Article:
The continued decline in the number of surface-based automatic and manual weather stations, both locally and globally, is problematic. The low cost of off-the-shelf electronics to augment these observations is making this more viable. Even though these low-cost sensors do not currently reach the reliability, precision or repeatability of traditional equipment, they have seen large improvements in recent years. One of the objectives of this project was to explore and develop technologies to make use of new IoT opportunities, as has been reported in other fields (Coetzee and Kotze, 2018). A logger that met these requirements was developed in collaboration with Electronic Systems Development (ESD) and is discussed in the following sections. Firstly, an overview of the various IoT communication networks under consideration is given. The one limitation that IoT networks have is the trade-off between power and bandwidth. This technology implies a limited number of transmissions and a limited size of data packages. This design facilitates single observations or control endpoints with users. One of the fundamental ideas around IoT is small sensors that can operate independently for long periods of time. A communication network that can facilitate a large number of transmitters is needed. Three emerging networks are considered in this project: LoRa, Sigfox, and ThingStream. The logging device forms the heart of the observation system - a low-cost logger was developed that could acquire data from rain gauges, as well as other devices. The resulting hardware requires large batteries and solar panels to operate independently. The key to harnessing the potential of IoT is to develop hardware with a very small power footprint. The design specifications for loggers to use in an IoT environment, therefore, include the following factors: • Low power consumption • Interfaces to IoT communication networks like a long-range, low-power wireless protocol (LoRa), SigFox, or ThingStream • Interfaces to commonly used communication protocols used by meteorological equipment, including RS-232, SDI-12, analog, TTL UART and digital counters.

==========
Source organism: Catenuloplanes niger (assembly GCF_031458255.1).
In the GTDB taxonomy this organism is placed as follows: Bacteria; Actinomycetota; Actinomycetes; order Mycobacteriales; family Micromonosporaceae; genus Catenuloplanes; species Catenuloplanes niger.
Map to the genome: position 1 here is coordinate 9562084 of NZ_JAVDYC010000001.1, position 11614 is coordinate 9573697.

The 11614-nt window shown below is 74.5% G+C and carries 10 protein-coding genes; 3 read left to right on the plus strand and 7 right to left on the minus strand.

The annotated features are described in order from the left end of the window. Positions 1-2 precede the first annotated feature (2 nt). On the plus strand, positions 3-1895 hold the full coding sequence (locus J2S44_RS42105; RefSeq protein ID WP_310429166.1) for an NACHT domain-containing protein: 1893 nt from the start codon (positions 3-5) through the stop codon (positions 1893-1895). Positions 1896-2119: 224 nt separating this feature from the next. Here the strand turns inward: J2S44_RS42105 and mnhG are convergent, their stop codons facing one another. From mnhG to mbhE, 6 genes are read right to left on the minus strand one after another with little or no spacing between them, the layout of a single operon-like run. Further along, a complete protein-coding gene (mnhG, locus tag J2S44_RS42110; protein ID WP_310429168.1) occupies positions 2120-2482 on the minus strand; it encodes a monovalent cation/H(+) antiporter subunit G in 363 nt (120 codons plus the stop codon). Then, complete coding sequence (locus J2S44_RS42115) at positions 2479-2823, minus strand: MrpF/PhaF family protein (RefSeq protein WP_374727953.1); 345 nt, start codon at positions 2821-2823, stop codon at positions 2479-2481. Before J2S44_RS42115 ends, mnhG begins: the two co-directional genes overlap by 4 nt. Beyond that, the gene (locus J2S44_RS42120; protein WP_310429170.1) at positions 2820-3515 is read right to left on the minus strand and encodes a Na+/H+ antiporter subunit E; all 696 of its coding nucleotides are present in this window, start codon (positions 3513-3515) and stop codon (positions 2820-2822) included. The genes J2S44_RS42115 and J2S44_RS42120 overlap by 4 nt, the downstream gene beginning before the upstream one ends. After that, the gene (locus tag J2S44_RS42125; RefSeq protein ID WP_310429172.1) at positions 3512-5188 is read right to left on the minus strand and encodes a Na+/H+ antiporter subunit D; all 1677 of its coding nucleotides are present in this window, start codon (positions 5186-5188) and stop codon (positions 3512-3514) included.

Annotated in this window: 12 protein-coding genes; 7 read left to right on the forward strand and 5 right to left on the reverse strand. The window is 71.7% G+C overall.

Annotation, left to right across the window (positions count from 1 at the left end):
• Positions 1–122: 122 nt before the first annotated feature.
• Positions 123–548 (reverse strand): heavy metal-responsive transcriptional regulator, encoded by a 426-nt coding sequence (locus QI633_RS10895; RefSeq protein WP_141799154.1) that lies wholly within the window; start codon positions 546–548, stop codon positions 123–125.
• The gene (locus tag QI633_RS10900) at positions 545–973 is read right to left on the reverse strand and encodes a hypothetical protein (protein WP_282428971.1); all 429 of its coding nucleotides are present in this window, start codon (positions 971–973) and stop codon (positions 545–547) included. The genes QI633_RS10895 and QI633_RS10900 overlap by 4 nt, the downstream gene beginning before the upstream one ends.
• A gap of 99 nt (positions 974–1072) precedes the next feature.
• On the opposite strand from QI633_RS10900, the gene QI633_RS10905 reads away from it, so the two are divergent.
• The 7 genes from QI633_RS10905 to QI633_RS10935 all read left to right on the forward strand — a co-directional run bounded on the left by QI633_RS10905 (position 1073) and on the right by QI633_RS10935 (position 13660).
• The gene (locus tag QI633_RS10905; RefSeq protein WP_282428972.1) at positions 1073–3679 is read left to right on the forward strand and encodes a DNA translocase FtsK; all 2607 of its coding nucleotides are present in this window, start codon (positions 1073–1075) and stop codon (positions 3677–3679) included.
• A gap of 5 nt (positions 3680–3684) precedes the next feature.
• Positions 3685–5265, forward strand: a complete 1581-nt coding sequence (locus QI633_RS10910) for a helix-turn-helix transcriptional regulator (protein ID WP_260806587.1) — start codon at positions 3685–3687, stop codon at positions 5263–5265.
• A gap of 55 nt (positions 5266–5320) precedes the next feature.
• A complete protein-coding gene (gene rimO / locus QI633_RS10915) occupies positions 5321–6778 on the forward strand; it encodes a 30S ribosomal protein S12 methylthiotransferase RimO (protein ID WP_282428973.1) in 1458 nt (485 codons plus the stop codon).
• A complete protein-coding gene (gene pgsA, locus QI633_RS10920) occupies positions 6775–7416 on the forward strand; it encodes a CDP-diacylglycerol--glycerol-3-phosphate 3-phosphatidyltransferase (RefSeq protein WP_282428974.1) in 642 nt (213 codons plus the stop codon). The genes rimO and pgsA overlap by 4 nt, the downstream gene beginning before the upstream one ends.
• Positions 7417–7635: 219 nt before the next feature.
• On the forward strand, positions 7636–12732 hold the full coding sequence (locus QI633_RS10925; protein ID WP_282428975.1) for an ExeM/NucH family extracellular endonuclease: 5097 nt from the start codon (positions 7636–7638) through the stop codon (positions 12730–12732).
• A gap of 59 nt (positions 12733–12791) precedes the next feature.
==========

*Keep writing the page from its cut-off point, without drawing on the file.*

The result is the ESD L151M logger, which uses an STM32L151 low-power Arm Cortex M3 MCU 32 MHz. It boasts an onboard real-time clock with a backup battery. It is programmed using a three-wire ST-LINK2 pod or a TTY COM port (COM1). 

The logger boasts the following specifications: • RS232 port • Secondary RS232 or RS422/485 port • TTL UART • SDI-12 port • 12C port for connection to sensors, optional relay or GPIO expansion board • SPI port for connection to external devices such as an analog-to-digital board • 3-12 VDC power supply • 5-12 VDC at 3 Amp output supply to power probes • XBEE socket for compliant radio modems • Micro SD storage card • Size of 78 x 78 mm.

One of the main features of the board is its ability to go into sleep mode. This reduces power consumption to approximately 300 micro Amperes. An event, such as a trigger from a TBR or a timer, can then wake up the board. This takes about eight seconds. 

Specifications that allow for this kind of power management include the following: • Micro SD card • 3V supply • RS232 chips • RS485 and SDI-12 circuit • External power output • XBEE socket Figure 4.5: The ESD L151M logger design Quantifying rainfall – real-time technologies to facilitate capacity building 22 This allows the logger to optimize power usage based on the particular application. The current firmware implementation allows for the RTC chip-to-periodic-alarm function to wake the unit up in increments of 1 minute (from one per minute to one per 24 hours). 

Several configuration parameters determine what action the logger should perform and when it should write data to the SD card or send data to the external modem. Any external modem that supports a serial RS232 port can be used. The...

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